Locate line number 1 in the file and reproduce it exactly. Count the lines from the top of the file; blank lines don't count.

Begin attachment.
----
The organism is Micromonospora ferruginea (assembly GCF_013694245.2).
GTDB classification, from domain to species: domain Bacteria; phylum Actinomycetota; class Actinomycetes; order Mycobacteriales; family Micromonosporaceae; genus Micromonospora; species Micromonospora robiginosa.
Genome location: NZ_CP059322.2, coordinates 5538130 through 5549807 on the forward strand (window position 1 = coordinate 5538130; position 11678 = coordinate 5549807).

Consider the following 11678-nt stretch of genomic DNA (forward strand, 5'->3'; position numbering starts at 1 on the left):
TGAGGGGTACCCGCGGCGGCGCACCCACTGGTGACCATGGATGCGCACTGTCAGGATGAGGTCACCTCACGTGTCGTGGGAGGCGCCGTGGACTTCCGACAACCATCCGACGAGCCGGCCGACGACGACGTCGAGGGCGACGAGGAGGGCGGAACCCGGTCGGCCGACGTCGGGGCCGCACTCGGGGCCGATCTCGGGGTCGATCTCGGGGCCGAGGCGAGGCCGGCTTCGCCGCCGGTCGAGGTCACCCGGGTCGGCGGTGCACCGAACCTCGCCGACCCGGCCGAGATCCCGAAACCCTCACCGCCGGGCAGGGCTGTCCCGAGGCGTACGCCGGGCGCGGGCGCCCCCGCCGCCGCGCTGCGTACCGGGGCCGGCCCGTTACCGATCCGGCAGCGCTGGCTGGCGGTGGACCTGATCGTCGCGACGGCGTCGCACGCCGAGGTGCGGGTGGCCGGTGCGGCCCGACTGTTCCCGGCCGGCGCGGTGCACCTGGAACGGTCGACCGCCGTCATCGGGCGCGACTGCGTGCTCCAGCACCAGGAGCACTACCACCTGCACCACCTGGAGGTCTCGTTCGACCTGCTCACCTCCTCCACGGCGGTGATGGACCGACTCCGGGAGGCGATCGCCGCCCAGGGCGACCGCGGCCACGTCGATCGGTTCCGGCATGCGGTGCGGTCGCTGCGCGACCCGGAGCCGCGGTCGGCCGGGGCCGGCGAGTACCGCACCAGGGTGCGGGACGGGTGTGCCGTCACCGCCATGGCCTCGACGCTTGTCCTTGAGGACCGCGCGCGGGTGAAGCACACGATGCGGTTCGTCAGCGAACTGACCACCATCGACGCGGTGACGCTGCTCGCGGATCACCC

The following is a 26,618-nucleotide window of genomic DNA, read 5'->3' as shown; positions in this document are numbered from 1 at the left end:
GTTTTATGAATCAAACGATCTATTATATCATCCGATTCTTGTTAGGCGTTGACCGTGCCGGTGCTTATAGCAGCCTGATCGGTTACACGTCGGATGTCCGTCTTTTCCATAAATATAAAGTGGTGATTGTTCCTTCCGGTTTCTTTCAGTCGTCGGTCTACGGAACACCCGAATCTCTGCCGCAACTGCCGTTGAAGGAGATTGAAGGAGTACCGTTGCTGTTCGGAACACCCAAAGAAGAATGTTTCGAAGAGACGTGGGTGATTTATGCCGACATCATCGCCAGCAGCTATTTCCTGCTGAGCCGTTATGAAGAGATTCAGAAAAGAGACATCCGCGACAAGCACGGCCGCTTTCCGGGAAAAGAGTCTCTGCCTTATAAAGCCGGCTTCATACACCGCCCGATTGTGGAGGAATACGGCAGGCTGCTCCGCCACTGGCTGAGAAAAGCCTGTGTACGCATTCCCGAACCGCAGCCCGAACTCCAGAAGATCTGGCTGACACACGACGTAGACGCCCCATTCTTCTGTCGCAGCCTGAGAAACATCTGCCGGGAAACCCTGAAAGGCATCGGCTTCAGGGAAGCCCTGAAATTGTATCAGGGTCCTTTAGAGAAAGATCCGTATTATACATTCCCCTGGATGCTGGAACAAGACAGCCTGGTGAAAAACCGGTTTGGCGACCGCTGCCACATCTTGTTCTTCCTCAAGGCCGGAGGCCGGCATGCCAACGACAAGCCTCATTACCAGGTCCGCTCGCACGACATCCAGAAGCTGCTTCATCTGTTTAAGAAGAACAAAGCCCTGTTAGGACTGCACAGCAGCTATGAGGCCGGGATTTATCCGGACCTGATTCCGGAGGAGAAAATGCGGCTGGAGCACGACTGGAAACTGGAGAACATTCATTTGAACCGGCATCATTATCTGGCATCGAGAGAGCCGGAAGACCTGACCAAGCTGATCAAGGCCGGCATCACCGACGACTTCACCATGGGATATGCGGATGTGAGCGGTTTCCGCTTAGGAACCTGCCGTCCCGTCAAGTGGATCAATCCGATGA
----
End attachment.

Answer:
The organism is Micromonospora ferruginea (assembly GCF_013694245.2).